‘Nobody had been paying any attention to the case’
The boundary commission at work
in Borders and conflict in South Asia
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Arriving in South Asia on 8 July 1947, less than six weeks before the 15 August deadline for Britain's withdrawal, Cyril Radcliffe set to work clarifying the outlines of his task. Soon after his arrival, he met with the Congress and League nominees who would serve with him as boundary commissioners. Mountbatten leapt into damage-control mode, emphasizing that the boundary commission was independent and would interpret the mandate to consider 'other factors' on its own. Like most of the maps presented to the commission, Congress's maps emphasized the distribution of population. Based on census figures, creatively interpreted, as well as certain elements of infrastructure, they argued that all of central Punjab and even areas of western Punjab should go to India. Sikh map uses blocks of colour to differentiate Muslim from Hindu/Sikh majority areas. The Muslim League submission concentrated on showing Muslim majority areas.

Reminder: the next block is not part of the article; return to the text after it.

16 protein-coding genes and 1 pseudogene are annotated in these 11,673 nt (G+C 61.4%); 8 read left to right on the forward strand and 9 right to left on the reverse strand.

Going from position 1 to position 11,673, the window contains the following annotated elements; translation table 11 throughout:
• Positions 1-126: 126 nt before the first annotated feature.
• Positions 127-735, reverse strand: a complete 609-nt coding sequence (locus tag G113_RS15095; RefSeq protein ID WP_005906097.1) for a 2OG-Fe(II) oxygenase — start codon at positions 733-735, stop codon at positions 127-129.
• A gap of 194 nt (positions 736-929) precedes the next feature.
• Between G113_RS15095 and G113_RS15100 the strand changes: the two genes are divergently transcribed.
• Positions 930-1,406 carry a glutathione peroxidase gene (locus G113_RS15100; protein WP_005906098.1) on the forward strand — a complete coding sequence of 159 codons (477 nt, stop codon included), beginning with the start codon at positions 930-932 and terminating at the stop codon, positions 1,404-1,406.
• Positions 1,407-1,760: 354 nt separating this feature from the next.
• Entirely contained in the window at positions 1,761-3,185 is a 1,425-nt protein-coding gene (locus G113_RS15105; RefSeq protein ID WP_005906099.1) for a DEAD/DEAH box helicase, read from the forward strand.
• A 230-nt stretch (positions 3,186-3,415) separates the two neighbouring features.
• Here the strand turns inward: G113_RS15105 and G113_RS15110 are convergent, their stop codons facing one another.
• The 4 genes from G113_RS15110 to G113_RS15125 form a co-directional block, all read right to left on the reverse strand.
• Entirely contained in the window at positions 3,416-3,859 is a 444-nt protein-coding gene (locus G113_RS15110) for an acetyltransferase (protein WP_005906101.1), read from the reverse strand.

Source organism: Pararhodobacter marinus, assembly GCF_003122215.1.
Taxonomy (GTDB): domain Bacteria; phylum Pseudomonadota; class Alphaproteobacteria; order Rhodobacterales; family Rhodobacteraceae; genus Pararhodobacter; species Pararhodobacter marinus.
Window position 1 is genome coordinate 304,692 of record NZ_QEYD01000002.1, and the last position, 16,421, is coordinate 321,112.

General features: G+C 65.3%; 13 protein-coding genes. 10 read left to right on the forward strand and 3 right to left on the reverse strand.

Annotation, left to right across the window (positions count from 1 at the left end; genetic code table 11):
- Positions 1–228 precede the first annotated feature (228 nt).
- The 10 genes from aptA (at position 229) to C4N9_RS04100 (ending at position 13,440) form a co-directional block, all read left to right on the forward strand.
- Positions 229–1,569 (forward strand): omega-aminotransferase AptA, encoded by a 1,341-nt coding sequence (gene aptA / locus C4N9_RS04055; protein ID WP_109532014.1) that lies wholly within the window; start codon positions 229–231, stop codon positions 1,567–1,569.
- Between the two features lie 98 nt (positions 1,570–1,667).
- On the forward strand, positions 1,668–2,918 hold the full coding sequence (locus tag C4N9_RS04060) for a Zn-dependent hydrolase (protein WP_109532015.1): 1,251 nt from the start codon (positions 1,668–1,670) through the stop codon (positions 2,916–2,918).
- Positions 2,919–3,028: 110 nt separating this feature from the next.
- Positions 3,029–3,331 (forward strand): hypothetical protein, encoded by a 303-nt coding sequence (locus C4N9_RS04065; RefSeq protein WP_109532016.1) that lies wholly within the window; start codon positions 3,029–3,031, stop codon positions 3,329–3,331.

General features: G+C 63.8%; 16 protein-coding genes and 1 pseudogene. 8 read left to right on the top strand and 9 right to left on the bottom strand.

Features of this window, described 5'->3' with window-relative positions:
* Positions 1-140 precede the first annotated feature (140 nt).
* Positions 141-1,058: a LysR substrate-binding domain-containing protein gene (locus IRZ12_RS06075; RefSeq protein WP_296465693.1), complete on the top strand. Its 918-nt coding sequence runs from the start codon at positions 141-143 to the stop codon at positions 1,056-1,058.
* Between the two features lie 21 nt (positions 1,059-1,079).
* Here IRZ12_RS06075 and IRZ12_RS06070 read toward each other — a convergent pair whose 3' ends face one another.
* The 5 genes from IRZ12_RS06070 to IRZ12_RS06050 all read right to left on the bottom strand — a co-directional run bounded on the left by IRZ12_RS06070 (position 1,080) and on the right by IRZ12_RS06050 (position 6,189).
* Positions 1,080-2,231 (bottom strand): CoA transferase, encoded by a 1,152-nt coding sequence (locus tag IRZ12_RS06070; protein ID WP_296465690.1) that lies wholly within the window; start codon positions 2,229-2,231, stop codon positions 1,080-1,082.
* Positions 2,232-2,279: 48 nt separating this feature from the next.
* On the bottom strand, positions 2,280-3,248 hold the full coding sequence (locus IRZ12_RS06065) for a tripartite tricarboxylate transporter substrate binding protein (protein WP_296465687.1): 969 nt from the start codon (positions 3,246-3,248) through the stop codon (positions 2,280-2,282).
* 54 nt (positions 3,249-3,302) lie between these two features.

Borders and conflict in South Asia

The Radcliffe boundary commission and the partition of Punjab


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